|Photo taken 3 days after Exxon Valdez ran aground|
On March 24, 1989 at 12:04 a.m., the Exxon Valdez, a 987-foot tanker bound for Long Beach, California, ran aground on the Bligh Reef in Prince William Sound, Alaska, spilling hundreds of thousands of barrels of crude oil (~257,000 - 750,000) into the water of the sound. The oil spread across 1,300 miles of coastline.
This was the largest spill in U.S. waters until the Deepwater Horizon explosion in 2010. Prince William Sound is habitat for salmon, sea otters, seals, birds and other wildlife. The sound is extremely remote, only accessible by helicopter, plane or boat, which hampered efforts to contain the spill and to deal with the aftermath.
Immediately following the spill over 100,000 seabirds, 2,800 sea otters, 300 harbor seals, 247 bald eagles and 22 orca died. Salmon and herring populations crashed. Health effects lingered in the ecosystems, with high mortality rates in a variety of species.
One of the most stunning revelations of a Trustee Council-funded monitoring effort is that Exxon Valdez oil persists in the environment and in places, is nearly as toxic as it was the first few weeks after the spill. The oil still has most of the same chemical compounds as oil sampled 11 days after the initial spill.
Studies indicate that Exxon Valdez oil is breaking down at a rate of 0-4% per year, with only a 5% chance that the rate is as high as 4%. At this rate, the remaining oil will take decades and possibly centuries to disappear entirely. (source)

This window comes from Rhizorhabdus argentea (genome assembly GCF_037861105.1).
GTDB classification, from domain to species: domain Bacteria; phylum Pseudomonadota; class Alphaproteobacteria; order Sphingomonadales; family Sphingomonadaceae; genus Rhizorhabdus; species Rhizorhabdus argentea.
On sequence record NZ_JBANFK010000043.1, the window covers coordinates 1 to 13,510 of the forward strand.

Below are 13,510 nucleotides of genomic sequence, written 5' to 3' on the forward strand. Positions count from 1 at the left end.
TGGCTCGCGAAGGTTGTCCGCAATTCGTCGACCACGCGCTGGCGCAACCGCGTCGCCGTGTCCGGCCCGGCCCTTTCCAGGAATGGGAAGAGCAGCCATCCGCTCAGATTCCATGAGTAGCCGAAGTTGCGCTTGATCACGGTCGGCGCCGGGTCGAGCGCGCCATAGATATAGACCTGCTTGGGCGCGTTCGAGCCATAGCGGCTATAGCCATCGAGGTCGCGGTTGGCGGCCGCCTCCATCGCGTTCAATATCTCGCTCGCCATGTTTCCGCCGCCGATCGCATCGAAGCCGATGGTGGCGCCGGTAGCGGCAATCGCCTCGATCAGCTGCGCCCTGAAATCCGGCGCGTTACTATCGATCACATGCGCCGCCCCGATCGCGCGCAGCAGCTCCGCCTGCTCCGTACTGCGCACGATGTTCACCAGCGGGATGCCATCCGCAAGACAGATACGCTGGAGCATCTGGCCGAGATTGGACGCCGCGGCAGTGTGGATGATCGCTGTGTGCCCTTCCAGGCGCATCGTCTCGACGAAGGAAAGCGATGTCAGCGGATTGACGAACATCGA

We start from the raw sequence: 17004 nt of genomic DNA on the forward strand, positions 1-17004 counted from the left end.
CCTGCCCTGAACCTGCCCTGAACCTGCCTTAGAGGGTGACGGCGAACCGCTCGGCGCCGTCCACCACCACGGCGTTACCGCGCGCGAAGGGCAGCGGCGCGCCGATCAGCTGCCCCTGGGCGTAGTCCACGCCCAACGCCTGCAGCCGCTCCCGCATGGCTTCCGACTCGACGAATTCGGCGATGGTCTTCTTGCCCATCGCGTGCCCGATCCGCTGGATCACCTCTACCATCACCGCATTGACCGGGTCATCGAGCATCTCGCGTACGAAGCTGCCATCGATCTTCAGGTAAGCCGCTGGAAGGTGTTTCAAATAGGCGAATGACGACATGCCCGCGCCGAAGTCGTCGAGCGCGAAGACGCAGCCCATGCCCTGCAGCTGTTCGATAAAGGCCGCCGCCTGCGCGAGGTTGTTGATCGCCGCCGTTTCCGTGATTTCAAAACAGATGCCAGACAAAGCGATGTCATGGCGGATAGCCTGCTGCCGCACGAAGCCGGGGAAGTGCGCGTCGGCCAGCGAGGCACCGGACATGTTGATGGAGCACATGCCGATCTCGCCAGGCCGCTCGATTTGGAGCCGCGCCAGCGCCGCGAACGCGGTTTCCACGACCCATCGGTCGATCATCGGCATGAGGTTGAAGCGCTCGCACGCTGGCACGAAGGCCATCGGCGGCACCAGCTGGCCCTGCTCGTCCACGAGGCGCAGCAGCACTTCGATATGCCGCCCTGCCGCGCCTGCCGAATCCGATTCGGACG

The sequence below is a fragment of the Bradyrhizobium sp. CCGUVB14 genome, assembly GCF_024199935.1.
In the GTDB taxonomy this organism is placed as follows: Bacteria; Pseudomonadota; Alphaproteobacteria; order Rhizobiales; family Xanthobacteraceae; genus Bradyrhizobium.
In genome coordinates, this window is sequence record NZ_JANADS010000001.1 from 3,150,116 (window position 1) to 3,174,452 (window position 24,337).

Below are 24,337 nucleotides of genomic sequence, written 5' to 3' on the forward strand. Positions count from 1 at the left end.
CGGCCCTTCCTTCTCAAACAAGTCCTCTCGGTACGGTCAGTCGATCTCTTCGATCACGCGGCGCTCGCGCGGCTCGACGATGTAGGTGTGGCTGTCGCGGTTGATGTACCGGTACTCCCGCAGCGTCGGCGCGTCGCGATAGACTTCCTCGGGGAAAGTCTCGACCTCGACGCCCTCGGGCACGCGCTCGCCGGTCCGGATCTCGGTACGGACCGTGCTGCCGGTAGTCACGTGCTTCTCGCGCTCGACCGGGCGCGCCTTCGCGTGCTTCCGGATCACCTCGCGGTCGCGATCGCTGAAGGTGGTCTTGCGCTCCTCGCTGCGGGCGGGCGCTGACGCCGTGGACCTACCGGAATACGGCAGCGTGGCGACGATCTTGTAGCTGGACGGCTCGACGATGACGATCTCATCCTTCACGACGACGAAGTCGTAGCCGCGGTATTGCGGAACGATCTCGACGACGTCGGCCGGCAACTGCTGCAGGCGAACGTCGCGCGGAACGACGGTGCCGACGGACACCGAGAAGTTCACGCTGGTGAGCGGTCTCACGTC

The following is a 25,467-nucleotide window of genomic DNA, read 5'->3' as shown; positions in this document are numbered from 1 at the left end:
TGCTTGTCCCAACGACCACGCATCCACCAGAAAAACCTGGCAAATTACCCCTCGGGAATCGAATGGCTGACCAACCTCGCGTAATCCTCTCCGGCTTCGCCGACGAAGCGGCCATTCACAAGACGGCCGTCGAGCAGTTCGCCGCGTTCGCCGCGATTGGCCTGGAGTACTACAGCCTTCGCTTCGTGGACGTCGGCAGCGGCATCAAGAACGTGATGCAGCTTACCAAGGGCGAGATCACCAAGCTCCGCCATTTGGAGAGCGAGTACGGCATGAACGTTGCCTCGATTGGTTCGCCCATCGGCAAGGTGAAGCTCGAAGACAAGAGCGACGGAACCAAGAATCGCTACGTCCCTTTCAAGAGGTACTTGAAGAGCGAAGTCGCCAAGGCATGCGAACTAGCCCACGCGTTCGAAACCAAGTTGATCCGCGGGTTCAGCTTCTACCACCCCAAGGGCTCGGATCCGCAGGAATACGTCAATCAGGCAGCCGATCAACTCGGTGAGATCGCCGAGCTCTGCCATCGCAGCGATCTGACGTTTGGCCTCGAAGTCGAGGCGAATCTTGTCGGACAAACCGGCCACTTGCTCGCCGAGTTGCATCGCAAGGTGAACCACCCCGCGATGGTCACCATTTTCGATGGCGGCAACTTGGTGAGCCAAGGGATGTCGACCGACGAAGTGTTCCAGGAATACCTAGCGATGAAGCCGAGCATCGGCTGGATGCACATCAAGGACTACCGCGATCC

As stated in an NPR story, the fisheries today are not the same. "The shrimp are slowly, slowly coming back. The crab aren't back. The herring aren't back. The salmon are back in abundance," Bernie Culbertson said.
Oil on Ice is an excellent documentary that chronicles some of the aftermath of the spill. The whole thing is available on-line at
NPR has an illuminating StoryCorps piece up with animal rescuers reminiscing about conditions at the time - Animal Rescuers Create Joy Amid Chaos After Exxon Valdez Spill - though whomever came up with the title of the piece was being delusional - they were not creating joy - there was a brief moment of relief during a period of tragedy.
It is worth spending some time on this anniversary contemplating the death of a thousand cuts that we are imposing on the environment. Ultimately, we are part of the environment too.
|An oil skimmer works on a slick near Latouche Island in the
southwest end of Prince William Sound |
on April 1, 1989, in Valdez, Alaska, one week after the tanker Exxon Valdez ran aground.
(Chris Wilkins / AFP - Getty Images) Source: NBC News